The bottom line is that technology is now a major part of our society, and everyone, including our children are actively engaged with it. “For every judgmental restaurant stare we get when he's on an iPad, we'd get an equal one if he was making a lot of noise at (or under) the table. When all's said and done, strangers will question your parenting strategies with or without a tablet in hand.”[26]

Will tablets completely replace toys?

Many have wondered if devices could ever completely replace toys, and some fear that they might: “Could tablets like the iPad ever replace toys like LEGOs, Erector Sets and crayons? Probably not, but startup Launchpad Toys thinks the iPad (and presumably tablets in general) has the potential to.”[27]

Tablets allow children to access favorite franchises

Tablets and devices allow children access to all of their favorite franchises, such as Barbie and G.I. Joe, and generally offer forms of such classic children’s games as battleship, Simon, and Light Brite.[28]

Not all toys can translate to digital media

Some toys, such as Lego and Slinky’s cannot possibly translate to digital media, but children’s app creators are getting creative, offering games where children can create their own characters and story lines like “Toontastic”.[29]

Tablets cannot substitute all experiences

While apps and iPads can provide an additional source of entertainment for children, it is agreed that they still cannot completely replace toys. There is something tangible about playing with dolls and action figures, feeling play dough in your hands, watching a slinky go down the stairs, etc.[30]

72% of children use smartphones, iPads

72 percent of children use smartphone’s, tablets, or other devices by the age of eight.[31]

One parent expresses her disapproval for device use among children, “She’s totally unresponsive when she’s on the iPad. It’s as if she leaves us for another planet,” she says.[32]

The ultimate child distractor

While some believe that devices are being used as educational devices for children, in reality most parents are just using them as electronic baby sitters to distract the child. “The reality is that when you ask parents how the devices are being used, it is mostly to occupy or distract the child,” she says.[33]

She expresses concern that devices are replacing real experiences, ““These devices are not benign,” she adds. “No technology is benign.” What niggles at many of us is the idea that the iPad is somehow replacing a richer experience for our children, like playing chess, climbing a tree or having a meaningful conversation with a parent. Is children’s creativity being sapped, much too soon, by video games and virtual worlds?”[34] “Do you have fond childhood memories of daydreaming as you gaze out the window of the family station wagon during long road trips? It’s possible that your kids may not — because they’re watching TV or playing on the iPad in the backseat instead.” [35]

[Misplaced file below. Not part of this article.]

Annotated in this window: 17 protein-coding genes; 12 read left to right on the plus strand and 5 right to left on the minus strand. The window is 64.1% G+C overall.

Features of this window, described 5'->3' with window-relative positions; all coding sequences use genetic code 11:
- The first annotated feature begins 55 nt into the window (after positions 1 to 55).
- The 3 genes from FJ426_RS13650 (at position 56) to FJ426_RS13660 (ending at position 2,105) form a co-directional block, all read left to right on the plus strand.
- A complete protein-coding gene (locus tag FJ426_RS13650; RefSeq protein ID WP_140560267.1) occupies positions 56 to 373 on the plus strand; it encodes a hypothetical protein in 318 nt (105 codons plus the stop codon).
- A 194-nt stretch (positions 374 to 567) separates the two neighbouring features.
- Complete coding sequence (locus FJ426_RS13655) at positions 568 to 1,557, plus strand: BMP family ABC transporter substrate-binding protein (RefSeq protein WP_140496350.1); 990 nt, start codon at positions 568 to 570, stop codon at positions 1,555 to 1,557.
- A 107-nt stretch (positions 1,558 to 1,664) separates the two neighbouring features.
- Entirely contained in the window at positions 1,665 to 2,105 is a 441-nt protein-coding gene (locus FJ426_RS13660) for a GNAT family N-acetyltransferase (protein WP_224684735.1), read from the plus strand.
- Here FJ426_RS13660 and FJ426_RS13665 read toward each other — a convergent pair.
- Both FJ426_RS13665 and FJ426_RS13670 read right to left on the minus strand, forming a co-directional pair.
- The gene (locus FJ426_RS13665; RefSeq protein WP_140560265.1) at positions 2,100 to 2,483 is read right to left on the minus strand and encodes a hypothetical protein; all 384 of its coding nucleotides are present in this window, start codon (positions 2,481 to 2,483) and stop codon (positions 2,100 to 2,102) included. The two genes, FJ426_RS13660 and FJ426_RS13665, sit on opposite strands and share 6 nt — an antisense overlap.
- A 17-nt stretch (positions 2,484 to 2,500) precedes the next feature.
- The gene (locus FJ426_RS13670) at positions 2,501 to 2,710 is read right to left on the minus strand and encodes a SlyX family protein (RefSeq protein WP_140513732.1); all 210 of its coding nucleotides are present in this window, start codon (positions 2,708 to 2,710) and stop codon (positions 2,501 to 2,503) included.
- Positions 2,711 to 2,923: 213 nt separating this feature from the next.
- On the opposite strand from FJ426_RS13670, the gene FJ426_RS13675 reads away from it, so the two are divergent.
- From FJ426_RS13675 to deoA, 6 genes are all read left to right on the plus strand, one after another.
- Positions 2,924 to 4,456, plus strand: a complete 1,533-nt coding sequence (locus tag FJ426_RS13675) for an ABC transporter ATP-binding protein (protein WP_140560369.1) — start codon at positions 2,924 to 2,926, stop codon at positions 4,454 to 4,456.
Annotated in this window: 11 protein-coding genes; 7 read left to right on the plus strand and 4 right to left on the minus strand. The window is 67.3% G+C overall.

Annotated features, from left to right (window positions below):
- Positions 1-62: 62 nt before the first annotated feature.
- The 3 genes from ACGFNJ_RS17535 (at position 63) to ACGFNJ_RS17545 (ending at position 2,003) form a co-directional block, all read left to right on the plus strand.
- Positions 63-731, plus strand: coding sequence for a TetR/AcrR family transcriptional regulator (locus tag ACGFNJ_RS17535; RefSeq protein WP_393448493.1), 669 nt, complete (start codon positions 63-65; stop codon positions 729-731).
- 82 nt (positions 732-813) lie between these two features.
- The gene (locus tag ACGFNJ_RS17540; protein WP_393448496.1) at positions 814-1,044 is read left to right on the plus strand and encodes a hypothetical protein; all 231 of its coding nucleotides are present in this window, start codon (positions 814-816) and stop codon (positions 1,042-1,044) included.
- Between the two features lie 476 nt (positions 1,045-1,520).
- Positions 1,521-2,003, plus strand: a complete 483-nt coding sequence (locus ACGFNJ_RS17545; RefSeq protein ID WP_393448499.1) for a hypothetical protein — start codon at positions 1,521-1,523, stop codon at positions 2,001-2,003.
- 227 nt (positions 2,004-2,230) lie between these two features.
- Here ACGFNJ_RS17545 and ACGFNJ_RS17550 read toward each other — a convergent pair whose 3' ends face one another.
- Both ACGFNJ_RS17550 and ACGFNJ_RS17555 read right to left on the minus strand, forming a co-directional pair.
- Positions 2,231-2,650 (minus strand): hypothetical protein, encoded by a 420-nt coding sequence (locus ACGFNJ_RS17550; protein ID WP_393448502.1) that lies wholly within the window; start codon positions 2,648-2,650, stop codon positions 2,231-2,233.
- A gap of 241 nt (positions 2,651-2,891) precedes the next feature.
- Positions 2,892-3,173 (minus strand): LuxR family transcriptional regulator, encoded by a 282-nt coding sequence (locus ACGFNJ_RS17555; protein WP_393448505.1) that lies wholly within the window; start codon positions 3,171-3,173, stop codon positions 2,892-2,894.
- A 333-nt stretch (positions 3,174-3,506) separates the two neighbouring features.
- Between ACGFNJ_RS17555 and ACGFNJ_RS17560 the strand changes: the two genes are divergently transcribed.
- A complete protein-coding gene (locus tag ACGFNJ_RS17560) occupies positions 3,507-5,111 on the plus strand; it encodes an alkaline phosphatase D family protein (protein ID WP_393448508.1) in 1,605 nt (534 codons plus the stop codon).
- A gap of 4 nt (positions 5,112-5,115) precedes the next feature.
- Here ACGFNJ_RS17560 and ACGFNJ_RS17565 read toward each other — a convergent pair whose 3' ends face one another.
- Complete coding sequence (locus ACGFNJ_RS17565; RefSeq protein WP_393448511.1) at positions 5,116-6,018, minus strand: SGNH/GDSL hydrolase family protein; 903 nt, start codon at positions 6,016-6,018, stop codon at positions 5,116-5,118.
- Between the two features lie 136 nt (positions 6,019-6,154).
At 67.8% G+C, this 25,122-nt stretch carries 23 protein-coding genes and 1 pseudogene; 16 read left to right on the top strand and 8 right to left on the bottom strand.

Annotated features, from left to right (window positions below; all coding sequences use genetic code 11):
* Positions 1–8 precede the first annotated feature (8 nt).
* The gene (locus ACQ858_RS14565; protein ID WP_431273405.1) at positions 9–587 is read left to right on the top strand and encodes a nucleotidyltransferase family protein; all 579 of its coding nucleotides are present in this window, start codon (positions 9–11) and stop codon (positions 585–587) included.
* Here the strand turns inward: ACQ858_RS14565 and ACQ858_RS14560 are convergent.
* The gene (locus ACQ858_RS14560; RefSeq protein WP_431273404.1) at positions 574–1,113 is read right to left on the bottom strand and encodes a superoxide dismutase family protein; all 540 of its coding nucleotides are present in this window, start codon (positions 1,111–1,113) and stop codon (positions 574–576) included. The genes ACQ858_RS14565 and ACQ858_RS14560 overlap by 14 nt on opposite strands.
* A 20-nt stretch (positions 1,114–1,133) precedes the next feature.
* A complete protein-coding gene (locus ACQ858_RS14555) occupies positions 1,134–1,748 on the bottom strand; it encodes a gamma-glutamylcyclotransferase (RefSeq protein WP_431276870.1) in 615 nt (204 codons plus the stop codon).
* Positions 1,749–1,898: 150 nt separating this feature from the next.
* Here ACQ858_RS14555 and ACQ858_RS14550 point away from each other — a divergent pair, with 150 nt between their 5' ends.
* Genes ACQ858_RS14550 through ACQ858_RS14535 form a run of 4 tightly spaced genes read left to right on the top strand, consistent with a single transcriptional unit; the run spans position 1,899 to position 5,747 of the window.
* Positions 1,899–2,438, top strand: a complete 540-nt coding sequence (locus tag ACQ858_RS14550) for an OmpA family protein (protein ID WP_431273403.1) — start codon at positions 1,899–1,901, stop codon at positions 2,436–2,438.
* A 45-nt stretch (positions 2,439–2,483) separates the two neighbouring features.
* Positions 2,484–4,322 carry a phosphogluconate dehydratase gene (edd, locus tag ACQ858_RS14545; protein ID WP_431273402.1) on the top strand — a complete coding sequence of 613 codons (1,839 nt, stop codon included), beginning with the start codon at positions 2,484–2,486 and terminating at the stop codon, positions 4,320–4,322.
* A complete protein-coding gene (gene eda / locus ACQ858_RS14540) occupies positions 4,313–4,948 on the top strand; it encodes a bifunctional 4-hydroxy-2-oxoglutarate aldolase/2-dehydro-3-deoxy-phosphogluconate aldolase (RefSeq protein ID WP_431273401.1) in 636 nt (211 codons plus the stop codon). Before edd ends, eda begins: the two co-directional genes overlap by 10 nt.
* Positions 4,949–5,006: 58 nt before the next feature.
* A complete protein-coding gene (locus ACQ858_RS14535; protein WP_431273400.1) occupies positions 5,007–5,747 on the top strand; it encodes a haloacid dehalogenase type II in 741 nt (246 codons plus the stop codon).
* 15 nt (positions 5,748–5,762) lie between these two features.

Toys continue to stick around

Fortunately, it seems that toys are sticking around, at least for now:  “Amid all the handwringing about screen time—plus the demise of Toys "R" Us—one could easily imagine that kids have lost interest in toys. But they haven’t.”[36] 

Toys still popular among tweens

Toys are still fairly popular among tweens: “Traditional toys, including board games and constructions sets, are still big among tweens, according to Michael Baer, senior vice president for brand and marketing at Ipsos Media Development”[37]

2018 saw growth in the toy industry

In 2018, the toy industry brought in a total of $21.6 billion, which was down 2% from the previous year but slightly higher than 2016’s total. 2018’s categories that brought in more than 2017 were action figures and accessories, which were up by 10%, and dolls which were up by 7%. Plush toys and vehicles were down by 10%.[38]

Kids four to fourteen still wanted toys

Toys do seem to hold a place in children’s hearts, according to the 2019 edition of the RoosterMoney report US kids and teens aged 4 to 14 were asked what they were saving their money for, and Lego was at the top of the list, while dolls came in at number five.[39]

Indoor culture

However, exercise and outdoor activities seem to be threatened, as fewer kids are desiring bicycles. 75% of parents say that their children are not getting enough active play: ““I do think there’s a sense of a growing indoor culture, compared with how kids used to go out and find their people,” said Michael Preston, executive director of the Joan Ganz Cooney Center at Sesame Workshop. “Now they can quickly find them online, or they’re for any number of reasons not going outside, for better or worse.””[40]

73% of kids have smart phones

About 11.9% of kids 11 and younger have a smartphone, and 73% of kids 11-13 years old own one. A very high rate of smartphone ownership, but still lower than older teens and adults. Nearly half of kids 11 and younger use tablets.[41]